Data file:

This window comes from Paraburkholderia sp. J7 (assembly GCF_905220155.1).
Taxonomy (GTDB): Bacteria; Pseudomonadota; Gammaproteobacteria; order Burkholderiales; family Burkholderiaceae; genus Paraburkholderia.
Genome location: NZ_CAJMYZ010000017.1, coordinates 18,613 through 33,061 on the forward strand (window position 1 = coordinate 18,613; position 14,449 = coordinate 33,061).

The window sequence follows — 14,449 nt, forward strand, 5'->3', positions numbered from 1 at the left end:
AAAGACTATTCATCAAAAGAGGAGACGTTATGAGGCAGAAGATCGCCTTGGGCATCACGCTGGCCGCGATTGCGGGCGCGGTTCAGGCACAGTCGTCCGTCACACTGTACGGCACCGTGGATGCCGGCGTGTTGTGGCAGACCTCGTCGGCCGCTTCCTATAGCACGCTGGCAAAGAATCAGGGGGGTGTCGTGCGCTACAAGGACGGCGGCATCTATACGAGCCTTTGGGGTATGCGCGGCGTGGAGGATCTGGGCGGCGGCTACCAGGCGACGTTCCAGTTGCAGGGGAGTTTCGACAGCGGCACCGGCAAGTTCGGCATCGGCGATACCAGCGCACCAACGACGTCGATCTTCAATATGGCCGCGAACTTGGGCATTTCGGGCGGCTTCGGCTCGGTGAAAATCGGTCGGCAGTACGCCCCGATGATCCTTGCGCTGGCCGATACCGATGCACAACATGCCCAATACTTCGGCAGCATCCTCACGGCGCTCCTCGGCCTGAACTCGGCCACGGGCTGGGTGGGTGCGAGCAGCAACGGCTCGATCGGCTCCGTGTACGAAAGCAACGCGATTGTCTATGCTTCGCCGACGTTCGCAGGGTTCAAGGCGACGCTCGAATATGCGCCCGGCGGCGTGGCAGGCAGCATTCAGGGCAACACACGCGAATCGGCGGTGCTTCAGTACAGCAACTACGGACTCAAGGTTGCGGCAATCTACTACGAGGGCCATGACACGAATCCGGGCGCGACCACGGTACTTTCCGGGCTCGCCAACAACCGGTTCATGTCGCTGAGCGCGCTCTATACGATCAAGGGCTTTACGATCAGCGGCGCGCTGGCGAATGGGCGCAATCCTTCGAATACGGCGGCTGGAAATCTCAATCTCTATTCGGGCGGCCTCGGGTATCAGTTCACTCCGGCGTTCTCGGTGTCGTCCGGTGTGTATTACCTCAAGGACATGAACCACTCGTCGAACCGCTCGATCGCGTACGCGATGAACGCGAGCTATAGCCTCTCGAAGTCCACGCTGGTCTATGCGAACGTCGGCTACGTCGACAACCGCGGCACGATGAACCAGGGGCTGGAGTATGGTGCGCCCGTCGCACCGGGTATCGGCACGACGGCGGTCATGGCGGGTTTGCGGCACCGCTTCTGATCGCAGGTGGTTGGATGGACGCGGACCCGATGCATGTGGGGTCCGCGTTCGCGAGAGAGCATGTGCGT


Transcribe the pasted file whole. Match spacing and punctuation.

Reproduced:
This window comes from Paraburkholderia sp. J7 (assembly GCF_905220155.1).
Taxonomy (GTDB): Bacteria; Pseudomonadota; Gammaproteobacteria; order Burkholderiales; family Burkholderiaceae; genus Paraburkholderia.
Genome location: NZ_CAJMYZ010000017.1, coordinates 18,613 through 33,061 on the forward strand (window position 1 = coordinate 18,613; position 14,449 = coordinate 33,061).

The window sequence follows — 14,449 nt, forward strand, 5'->3', positions numbered from 1 at the left end:
AAAGACTATTCATCAAAAGAGGAGACGTTATGAGGCAGAAGATCGCCTTGGGCATCACGCTGGCCGCGATTGCGGGCGCGGTTCAGGCACAGTCGTCCGTCACACTGTACGGCACCGTGGATGCCGGCGTGTTGTGGCAGACCTCGTCGGCCGCTTCCTATAGCACGCTGGCAAAGAATCAGGGGGGTGTCGTGCGCTACAAGGACGGCGGCATCTATACGAGCCTTTGGGGTATGCGCGGCGTGGAGGATCTGGGCGGCGGCTACCAGGCGACGTTCCAGTTGCAGGGGAGTTTCGACAGCGGCACCGGCAAGTTCGGCATCGGCGATACCAGCGCACCAACGACGTCGATCTTCAATATGGCCGCGAACTTGGGCATTTCGGGCGGCTTCGGCTCGGTGAAAATCGGTCGGCAGTACGCCCCGATGATCCTTGCGCTGGCCGATACCGATGCACAACATGCCCAATACTTCGGCAGCATCCTCACGGCGCTCCTCGGCCTGAACTCGGCCACGGGCTGGGTGGGTGCGAGCAGCAACGGCTCGATCGGCTCCGTGTACGAAAGCAACGCGATTGTCTATGCTTCGCCGACGTTCGCAGGGTTCAAGGCGACGCTCGAATATGCGCCCGGCGGCGTGGCAGGCAGCATTCAGGGCAACACACGCGAATCGGCGGTGCTTCAGTACAGCAACTACGGACTCAAGGTTGCGGCAATCTACTACGAGGGCCATGACACGAATCCGGGCGCGACCACGGTACTTTCCGGGCTCGCCAACAACCGGTTCATGTCGCTGAGCGCGCTCTATACGATCAAGGGCTTTACGATCAGCGGCGCGCTGGCGAATGGGCGCAATCCTTCGAATACGGCGGCTGGAAATCTCAATCTCTATTCGGGCGGCCTCGGGTATCAGTTCACTCCGGCGTTCTCGGTGTCGTCCGGTGTGTATTACCTCAAGGACATGAACCACTCGTCGAACCGCTCGATCGCGTACGCGATGAACGCGAGCTATAGCCTCTCGAAGTCCACGCTGGTCTATGCGAACGTCGGCTACGTCGACAACCGCGGCACGATGAACCAGGGGCTGGAGTATGGTGCGCCCGTCGCACCGGGTATCGGCACGACGGCGGTCATGGCGGGTTTGCGGCACCGCTTCTGATCGCAGGTGGTTGGATGGACGCGGACCCGATGCATGTGGGGTCCGCGTTCGCGAGAGAGCATGTGCGT